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It depends on your threat assessment. Let us assume you are a dissident or activist.

TL;DR if there was an ideal solution to the problem, we’d all be using it, right now.

If you don’t want to persuade your network to use an other client (and I have been there done that, you probably don’t unless it is of high importance) I recommend to use whatever your network uses. In my case, that is WhatsApp. I don’t use the Google Drive feature, but I realize a lot of people do and people run around with vulnerable phones (mine has at least a known local root vulnerability). If I were currently an activist, I probably would not use a smartphone; or perhaps the Librem 5. Either way, it is a trade off. The option of taking your smartphone with you, is also a trade off, one Bruce Schneier described in an essay.

Without taking the network effect into account, ideally we have,

  • Open source protocol.
  • Federated.
  • E2EE (therefore easily has OTR which Axolotl protocol has).
  • User-friendly clients for the main, popular OSes (ideally, including desktop clients).

Signal is not federated. IIRC Matrix/Riot is (have not looked much into them). I also don’t like how the author of Signal is trying to hide their real name (I do understand the reason behind it; no it is not government). Signal has a user-friendly UI, with easy self destructing messages (zero knowledge?). However it does depend on phone number for initial authentication. Remember, with E2EE your initial handshake must be done over a secure channel. If you SSH into a random box, the initial handshake can be MITM. So you need to confirm public and private keys in a different manner. Ideally, you want physical confirmation. Signal allows this with a QR code IRL. That is user-friendly.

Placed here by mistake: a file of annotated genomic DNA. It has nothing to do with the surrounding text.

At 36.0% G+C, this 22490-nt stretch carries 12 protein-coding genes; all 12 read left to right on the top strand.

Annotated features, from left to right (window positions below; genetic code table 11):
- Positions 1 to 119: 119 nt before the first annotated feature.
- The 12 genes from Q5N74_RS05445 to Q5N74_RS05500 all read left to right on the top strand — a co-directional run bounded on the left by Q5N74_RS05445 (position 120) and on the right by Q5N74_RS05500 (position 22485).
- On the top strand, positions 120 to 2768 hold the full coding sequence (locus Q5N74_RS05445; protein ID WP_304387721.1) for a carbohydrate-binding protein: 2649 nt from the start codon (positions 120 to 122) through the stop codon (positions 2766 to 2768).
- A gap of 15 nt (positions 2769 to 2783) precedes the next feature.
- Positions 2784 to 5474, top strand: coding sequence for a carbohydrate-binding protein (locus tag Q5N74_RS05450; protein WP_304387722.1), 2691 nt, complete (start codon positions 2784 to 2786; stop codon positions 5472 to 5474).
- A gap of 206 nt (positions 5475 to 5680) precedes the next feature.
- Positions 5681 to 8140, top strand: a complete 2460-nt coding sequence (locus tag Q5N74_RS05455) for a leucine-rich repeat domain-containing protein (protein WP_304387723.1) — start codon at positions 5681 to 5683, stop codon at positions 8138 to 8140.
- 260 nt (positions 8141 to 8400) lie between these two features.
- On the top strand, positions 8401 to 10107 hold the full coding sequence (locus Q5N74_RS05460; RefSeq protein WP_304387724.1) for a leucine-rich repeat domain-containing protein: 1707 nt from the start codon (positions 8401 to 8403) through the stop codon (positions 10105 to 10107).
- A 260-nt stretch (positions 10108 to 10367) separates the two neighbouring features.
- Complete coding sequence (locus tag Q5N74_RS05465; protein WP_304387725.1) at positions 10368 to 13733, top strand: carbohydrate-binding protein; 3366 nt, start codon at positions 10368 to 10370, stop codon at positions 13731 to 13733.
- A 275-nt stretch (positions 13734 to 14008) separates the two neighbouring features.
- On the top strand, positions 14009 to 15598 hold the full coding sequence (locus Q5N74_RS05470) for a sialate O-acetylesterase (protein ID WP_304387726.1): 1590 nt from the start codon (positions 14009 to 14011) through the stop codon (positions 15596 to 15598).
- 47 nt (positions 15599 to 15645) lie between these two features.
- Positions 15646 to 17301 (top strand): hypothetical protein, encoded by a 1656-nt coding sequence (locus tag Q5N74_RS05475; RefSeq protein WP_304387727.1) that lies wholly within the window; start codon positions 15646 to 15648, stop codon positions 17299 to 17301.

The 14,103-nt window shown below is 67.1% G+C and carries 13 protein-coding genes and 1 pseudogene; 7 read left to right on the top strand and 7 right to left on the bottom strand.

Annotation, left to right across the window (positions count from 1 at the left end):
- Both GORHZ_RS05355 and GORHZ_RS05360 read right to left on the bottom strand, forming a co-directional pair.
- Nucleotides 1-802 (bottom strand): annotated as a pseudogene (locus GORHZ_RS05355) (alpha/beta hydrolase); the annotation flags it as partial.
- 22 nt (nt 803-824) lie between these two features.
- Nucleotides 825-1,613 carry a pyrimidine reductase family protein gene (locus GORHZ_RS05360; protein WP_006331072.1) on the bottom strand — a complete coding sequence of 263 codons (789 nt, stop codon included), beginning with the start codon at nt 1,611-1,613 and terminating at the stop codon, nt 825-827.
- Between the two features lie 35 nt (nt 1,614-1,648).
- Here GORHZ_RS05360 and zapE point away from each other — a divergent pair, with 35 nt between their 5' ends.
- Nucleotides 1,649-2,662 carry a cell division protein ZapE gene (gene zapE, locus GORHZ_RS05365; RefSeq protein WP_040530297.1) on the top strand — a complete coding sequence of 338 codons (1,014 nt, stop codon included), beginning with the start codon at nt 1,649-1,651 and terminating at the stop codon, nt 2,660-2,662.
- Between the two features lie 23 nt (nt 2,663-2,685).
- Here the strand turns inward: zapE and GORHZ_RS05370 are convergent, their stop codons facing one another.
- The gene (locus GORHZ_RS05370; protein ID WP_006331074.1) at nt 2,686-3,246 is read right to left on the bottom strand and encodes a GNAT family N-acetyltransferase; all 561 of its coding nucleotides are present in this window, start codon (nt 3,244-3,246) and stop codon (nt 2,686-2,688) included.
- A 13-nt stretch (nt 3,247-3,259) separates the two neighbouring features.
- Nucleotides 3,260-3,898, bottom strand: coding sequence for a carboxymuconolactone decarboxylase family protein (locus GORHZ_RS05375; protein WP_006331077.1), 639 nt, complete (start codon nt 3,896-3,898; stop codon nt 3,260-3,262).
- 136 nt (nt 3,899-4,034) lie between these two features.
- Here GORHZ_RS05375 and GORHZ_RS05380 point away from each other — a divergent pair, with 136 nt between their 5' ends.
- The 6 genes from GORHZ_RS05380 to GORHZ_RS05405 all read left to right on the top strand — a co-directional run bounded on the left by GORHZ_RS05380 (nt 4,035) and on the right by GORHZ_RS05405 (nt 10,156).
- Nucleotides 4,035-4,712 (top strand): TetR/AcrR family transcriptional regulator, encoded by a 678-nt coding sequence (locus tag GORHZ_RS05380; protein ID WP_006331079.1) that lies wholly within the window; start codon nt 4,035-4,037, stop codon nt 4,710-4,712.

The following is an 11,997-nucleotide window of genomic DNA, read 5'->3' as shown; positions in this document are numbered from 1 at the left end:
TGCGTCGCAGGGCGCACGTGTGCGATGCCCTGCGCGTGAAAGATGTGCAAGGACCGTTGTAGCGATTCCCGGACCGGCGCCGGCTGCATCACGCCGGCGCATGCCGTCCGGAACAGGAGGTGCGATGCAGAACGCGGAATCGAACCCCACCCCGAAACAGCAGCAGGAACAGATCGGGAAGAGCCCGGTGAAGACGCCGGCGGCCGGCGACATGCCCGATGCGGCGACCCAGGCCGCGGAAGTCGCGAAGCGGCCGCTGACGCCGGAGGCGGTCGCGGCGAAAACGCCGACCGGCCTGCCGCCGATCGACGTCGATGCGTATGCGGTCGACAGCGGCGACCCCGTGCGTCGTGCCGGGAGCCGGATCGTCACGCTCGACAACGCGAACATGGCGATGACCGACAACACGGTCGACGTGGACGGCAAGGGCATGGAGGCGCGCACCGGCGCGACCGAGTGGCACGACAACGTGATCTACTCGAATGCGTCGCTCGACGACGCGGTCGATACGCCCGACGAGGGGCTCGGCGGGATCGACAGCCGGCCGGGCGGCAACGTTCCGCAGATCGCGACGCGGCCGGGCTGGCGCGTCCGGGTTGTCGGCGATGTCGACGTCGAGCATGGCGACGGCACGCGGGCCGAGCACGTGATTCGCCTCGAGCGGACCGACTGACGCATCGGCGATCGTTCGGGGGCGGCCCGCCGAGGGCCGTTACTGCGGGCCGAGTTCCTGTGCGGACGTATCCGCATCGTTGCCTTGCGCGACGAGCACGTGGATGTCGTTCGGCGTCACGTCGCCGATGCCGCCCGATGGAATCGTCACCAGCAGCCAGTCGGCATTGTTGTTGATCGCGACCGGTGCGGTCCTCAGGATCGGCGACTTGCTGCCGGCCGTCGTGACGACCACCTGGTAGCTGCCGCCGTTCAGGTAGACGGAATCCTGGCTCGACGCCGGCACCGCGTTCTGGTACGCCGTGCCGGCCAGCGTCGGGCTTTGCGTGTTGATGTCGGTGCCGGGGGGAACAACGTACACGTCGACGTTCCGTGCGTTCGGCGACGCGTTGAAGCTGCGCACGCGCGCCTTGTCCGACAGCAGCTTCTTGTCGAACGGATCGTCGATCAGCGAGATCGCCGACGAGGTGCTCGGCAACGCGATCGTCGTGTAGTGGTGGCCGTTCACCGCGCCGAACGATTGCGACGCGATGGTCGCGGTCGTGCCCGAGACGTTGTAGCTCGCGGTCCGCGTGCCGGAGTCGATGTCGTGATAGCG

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There is a desktop client though.

XMPP is quite popular right now, but I have to say that none of my contacts use this protocol. As it is easier to change messaging apps than friends, I stopped using it.
I have tried Wire with a friend, but quite briefly. Nice design.

More info on different options in this thread:

About the eternal Signal vs. Telegram discussion, this article is more up-to-date that the one quoted above: https://techwiser.com/telegram-vs-signal/

And Telegram’s FAQ is quite interesting about multi-device end-to-end encryption:

Multi-device End-to-end encrypted chats are a mess